Who are the online brokers offer commodity trading?
Is there a minimum account balance / trade required every month or so?

Pls share your experience. Thanks!

Commodity trading is probably the most "fundamental driven" (as opposed to being driven by chartists) out of all trading activities I have seen. So theoretically, you are at the least disadvantage in commodities market against the big guys if you know your fundamentals right.

However, the very reason there is less technical trading in that market - lack of liquidity - again works against the average Joe. The most liquid of them - the Crude Oil future in Nymex - has a minimum lot size of 10,000 barrels - worth about $60k now. Any smaller sized derivatives (think of miNY futures etc) - come with significant liquidity or transaction cost penalties.

All in all, I personally think that a rational investor should prefer a market with the following criteria:
1. As much liquidity as possible. A liquid market will make stop loss the least painful. If you are a rational investor - stop loss is your lifeline.
Commodities market is not very liquid. The most liquid market in the world is FX - followed by equities.

2. As little special advantages for the big guys as possible.
The worst offender here is FX. Since these things are not traded in a listed exchanges - the big guys don't have to publish anything other than the bid and ask prices. Talk about a transparent price discovery. :confused: . Commodities market - specially the electricity market - used to have a lot of the opacity which benefited the big guys a few years ago. Some of the recent regulations have done away with much of this. I have personally worked on creating some of these so called "Chinese walls" mandated by new regulations.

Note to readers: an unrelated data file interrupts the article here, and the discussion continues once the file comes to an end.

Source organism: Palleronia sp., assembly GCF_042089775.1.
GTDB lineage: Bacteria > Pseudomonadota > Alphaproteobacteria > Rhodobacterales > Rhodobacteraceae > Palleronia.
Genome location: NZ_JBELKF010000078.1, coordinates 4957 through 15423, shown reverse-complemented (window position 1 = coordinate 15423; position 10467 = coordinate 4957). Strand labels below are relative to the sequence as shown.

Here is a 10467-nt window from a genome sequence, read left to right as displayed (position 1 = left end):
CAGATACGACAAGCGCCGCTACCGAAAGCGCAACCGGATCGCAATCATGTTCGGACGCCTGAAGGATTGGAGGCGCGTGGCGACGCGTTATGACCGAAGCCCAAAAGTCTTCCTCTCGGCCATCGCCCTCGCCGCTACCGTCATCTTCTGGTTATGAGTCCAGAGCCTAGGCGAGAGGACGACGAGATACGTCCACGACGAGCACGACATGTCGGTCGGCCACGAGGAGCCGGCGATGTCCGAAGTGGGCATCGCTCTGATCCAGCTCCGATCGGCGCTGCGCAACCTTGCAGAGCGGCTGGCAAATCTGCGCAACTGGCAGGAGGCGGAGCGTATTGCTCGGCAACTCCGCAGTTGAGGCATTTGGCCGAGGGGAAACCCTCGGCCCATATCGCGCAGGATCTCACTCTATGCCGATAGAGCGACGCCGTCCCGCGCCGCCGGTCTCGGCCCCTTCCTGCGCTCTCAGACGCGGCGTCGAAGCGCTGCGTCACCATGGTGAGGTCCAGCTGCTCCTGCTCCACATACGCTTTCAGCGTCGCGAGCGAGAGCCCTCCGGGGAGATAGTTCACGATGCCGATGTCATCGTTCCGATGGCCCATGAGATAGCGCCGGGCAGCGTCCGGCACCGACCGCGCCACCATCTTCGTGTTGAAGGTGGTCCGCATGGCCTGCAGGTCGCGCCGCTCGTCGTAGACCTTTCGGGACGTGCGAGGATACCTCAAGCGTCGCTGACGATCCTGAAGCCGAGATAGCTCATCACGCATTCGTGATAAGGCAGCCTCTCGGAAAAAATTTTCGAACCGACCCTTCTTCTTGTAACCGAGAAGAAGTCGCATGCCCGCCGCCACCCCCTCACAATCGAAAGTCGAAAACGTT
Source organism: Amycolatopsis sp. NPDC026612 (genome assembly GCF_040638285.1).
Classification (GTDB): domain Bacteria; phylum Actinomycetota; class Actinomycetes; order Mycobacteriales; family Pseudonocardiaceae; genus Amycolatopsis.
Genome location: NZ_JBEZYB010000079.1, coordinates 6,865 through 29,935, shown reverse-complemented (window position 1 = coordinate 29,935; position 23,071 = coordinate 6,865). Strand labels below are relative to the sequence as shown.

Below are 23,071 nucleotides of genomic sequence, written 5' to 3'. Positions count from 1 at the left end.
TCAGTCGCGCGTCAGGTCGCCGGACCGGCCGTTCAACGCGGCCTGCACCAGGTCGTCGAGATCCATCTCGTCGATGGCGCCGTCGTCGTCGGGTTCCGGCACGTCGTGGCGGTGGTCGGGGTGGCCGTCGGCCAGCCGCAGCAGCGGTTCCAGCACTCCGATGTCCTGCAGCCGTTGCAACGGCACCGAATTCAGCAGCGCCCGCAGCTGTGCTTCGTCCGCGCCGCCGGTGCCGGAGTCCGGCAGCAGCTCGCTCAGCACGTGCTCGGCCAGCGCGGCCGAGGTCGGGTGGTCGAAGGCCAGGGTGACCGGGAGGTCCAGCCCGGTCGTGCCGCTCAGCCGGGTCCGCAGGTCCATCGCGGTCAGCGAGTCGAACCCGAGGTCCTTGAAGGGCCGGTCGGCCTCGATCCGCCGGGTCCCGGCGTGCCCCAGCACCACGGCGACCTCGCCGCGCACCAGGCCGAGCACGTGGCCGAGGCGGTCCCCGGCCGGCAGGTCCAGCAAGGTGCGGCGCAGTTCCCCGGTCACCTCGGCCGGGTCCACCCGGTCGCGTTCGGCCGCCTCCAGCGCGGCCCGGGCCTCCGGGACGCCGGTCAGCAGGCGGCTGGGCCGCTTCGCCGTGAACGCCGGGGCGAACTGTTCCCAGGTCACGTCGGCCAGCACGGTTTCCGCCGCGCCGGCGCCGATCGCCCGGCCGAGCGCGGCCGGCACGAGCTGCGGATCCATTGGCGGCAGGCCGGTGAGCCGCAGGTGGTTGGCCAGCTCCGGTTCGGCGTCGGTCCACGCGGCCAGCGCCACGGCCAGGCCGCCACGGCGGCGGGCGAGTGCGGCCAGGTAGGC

That's all of my 2 cents. :)

thakurrajiv 07-30-2009 12:34 PM

Quote:

Originally Posted by smisachu (Post 568059)
Dont even think about it unless you are a quant and have resources that can compete with the Hedge funds. Commodities do not behave like stocks, you need to be able to model prices using multi variate models. Then there is jumps. You should be familiar with jump diffusion/step functions etc. To be able to model these you will need to use a factor model like the Pilipovic model. Even then it will only be an approximation.

Commodities are purchased as futures. Futures are derivatives and you will need to hedge them. A perfect hedge for a future is 1:1 in the spot. Since there is no arb here you will have to use options. To model the price of an option you will have to be a master of Black-Scholes option pricing model or a similar method like monte carlo simulation. Even if you figure all this out you will have to delta hedge. Delta hedging commodity options is very expensive, you will bleed money. Look up Hodges-Nuberger model for delta hedging options on derivatives.

I suggest a book by Daragana Pilipovic called "Energy Risk", buy it and read it. After that if you still feel you can take on hundreds of computers running parallel with teams of quants modelling prices and programs trading algarithimic models; then Good luck!!